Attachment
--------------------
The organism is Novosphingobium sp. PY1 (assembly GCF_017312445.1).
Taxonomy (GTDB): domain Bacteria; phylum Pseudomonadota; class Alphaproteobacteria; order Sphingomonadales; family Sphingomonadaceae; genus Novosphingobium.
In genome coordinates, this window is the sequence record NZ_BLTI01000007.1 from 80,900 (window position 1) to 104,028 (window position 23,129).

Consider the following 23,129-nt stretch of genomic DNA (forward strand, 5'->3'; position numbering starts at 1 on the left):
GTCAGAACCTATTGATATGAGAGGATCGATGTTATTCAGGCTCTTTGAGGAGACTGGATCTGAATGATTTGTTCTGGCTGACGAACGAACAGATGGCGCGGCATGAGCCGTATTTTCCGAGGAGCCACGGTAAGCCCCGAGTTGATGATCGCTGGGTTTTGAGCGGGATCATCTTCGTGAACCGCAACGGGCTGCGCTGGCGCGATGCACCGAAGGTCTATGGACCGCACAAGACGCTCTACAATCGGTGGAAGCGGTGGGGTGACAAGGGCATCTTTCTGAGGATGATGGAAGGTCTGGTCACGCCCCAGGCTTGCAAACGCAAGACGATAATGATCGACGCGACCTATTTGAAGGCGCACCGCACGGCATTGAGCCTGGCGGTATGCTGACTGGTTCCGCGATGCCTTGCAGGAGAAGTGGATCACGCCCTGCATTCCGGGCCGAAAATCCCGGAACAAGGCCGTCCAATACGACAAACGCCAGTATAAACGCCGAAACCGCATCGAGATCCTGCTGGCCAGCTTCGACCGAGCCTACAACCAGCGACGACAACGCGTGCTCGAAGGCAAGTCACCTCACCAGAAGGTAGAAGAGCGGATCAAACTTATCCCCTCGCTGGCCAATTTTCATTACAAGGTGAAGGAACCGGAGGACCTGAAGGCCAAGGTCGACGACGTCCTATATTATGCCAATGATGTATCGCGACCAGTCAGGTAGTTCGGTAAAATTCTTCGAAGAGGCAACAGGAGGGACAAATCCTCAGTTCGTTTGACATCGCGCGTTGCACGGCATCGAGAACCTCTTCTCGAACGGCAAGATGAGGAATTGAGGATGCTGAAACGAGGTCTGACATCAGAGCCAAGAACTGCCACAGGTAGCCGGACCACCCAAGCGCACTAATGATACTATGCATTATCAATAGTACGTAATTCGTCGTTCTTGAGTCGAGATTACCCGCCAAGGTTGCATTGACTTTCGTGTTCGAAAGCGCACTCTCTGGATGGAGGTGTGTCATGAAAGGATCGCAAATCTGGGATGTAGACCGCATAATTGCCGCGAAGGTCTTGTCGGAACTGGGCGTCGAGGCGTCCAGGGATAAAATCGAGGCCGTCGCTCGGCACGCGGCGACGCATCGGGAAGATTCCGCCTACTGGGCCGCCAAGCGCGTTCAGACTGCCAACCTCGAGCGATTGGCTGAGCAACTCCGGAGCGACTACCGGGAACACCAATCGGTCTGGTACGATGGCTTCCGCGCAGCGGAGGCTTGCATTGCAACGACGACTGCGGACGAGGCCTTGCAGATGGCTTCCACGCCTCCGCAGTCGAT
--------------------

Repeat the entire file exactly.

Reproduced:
The organism is Novosphingobium sp. PY1 (assembly GCF_017312445.1).
Taxonomy (GTDB): domain Bacteria; phylum Pseudomonadota; class Alphaproteobacteria; order Sphingomonadales; family Sphingomonadaceae; genus Novosphingobium.
In genome coordinates, this window is the sequence record NZ_BLTI01000007.1 from 80,900 (window position 1) to 104,028 (window position 23,129).

Consider the following 23,129-nt stretch of genomic DNA (forward strand, 5'->3'; position numbering starts at 1 on the left):
GTCAGAACCTATTGATATGAGAGGATCGATGTTATTCAGGCTCTTTGAGGAGACTGGATCTGAATGATTTGTTCTGGCTGACGAACGAACAGATGGCGCGGCATGAGCCGTATTTTCCGAGGAGCCACGGTAAGCCCCGAGTTGATGATCGCTGGGTTTTGAGCGGGATCATCTTCGTGAACCGCAACGGGCTGCGCTGGCGCGATGCACCGAAGGTCTATGGACCGCACAAGACGCTCTACAATCGGTGGAAGCGGTGGGGTGACAAGGGCATCTTTCTGAGGATGATGGAAGGTCTGGTCACGCCCCAGGCTTGCAAACGCAAGACGATAATGATCGACGCGACCTATTTGAAGGCGCACCGCACGGCATTGAGCCTGGCGGTATGCTGACTGGTTCCGCGATGCCTTGCAGGAGAAGTGGATCACGCCCTGCATTCCGGGCCGAAAATCCCGGAACAAGGCCGTCCAATACGACAAACGCCAGTATAAACGCCGAAACCGCATCGAGATCCTGCTGGCCAGCTTCGACCGAGCCTACAACCAGCGACGACAACGCGTGCTCGAAGGCAAGTCACCTCACCAGAAGGTAGAAGAGCGGATCAAACTTATCCCCTCGCTGGCCAATTTTCATTACAAGGTGAAGGAACCGGAGGACCTGAAGGCCAAGGTCGACGACGTCCTATATTATGCCAATGATGTATCGCGACCAGTCAGGTAGTTCGGTAAAATTCTTCGAAGAGGCAACAGGAGGGACAAATCCTCAGTTCGTTTGACATCGCGCGTTGCACGGCATCGAGAACCTCTTCTCGAACGGCAAGATGAGGAATTGAGGATGCTGAAACGAGGTCTGACATCAGAGCCAAGAACTGCCACAGGTAGCCGGACCACCCAAGCGCACTAATGATACTATGCATTATCAATAGTACGTAATTCGTCGTTCTTGAGTCGAGATTACCCGCCAAGGTTGCATTGACTTTCGTGTTCGAAAGCGCACTCTCTGGATGGAGGTGTGTCATGAAAGGATCGCAAATCTGGGATGTAGACCGCATAATTGCCGCGAAGGTCTTGTCGGAACTGGGCGTCGAGGCGTCCAGGGATAAAATCGAGGCCGTCGCTCGGCACGCGGCGACGCATCGGGAAGATTCCGCCTACTGGGCCGCCAAGCGCGTTCAGACTGCCAACCTCGAGCGATTGGCTGAGCAACTCCGGAGCGACTACCGGGAACACCAATCGGTCTGGTACGATGGCTTCCGCGCAGCGGAGGCTTGCATTGCAACGACGACTGCGGACGAGGCCTTGCAGATGGCTTCCACGCCTCCGCAGTCGAT